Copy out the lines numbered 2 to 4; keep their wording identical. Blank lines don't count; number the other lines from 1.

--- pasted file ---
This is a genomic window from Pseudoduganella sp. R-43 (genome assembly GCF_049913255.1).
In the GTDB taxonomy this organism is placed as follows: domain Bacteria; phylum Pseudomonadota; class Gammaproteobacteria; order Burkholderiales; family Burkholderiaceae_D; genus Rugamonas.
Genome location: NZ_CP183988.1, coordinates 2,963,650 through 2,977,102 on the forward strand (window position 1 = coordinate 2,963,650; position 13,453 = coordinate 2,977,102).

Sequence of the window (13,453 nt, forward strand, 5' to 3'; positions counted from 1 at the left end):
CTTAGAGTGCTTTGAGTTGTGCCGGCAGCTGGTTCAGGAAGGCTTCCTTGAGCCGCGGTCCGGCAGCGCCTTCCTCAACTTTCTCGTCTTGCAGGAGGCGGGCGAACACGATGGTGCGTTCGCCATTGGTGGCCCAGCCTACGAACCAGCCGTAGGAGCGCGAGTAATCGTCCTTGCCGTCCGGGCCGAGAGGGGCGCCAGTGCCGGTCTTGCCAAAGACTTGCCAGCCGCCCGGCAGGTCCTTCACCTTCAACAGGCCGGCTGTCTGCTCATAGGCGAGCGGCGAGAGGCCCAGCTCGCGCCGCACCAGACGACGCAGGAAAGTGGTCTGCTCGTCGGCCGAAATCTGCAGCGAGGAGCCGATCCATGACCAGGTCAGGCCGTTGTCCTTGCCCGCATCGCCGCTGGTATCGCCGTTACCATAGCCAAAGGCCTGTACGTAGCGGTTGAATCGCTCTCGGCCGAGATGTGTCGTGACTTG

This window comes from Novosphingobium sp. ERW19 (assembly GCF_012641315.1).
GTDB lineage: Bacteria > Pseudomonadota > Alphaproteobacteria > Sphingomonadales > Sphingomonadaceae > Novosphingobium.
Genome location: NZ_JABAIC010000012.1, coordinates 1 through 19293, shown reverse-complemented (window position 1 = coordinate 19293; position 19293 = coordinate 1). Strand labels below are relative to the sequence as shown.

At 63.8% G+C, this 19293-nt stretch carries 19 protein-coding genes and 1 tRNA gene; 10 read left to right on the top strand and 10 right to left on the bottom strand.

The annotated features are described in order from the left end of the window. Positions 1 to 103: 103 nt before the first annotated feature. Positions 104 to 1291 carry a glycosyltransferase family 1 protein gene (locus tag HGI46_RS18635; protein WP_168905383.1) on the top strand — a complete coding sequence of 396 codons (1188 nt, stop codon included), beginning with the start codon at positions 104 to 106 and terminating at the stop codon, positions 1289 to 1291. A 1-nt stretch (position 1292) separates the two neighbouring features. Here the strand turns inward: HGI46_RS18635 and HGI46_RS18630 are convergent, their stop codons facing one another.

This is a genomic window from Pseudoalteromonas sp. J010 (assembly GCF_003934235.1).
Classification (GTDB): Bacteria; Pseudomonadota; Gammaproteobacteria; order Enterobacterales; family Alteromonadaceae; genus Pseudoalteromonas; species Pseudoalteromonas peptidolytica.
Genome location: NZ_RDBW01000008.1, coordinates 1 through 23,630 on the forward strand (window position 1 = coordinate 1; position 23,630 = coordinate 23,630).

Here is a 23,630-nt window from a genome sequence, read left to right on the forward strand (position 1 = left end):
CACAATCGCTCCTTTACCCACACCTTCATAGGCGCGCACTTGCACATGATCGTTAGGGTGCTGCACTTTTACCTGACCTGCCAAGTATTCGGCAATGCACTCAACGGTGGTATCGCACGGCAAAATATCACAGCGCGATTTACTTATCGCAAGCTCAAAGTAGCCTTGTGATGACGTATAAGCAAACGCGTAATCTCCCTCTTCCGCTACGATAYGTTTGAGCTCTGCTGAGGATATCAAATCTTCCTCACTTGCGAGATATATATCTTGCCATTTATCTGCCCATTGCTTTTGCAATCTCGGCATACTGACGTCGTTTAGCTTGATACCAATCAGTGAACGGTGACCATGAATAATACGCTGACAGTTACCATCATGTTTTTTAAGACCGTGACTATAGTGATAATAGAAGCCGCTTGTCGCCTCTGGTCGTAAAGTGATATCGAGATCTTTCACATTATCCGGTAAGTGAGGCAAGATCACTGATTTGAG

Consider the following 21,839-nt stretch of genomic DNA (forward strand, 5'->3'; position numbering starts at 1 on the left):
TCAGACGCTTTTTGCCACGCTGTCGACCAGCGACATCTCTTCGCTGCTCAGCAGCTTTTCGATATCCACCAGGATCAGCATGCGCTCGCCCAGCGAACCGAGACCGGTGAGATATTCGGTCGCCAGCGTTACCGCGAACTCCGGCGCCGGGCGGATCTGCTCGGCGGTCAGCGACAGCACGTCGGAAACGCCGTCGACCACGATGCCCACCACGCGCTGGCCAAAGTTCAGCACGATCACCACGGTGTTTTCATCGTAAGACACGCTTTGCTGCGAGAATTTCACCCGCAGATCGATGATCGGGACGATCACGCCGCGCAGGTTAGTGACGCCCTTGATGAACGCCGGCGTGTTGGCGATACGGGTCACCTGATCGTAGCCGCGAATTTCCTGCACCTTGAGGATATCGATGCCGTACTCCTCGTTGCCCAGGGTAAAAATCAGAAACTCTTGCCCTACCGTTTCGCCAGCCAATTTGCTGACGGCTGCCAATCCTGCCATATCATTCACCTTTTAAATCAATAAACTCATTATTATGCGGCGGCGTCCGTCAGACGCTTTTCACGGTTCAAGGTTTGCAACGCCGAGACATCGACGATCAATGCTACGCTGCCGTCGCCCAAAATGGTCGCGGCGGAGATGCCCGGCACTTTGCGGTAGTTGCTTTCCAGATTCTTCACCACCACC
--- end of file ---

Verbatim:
In the GTDB taxonomy this organism is placed as follows: domain Bacteria; phylum Pseudomonadota; class Gammaproteobacteria; order Burkholderiales; family Burkholderiaceae_D; genus Rugamonas.
Genome location: NZ_CP183988.1, coordinates 2,963,650 through 2,977,102 on the forward strand (window position 1 = coordinate 2,963,650; position 13,453 = coordinate 2,977,102).

Sequence of the window (13,453 nt, forward strand, 5' to 3'; positions counted from 1 at the left end):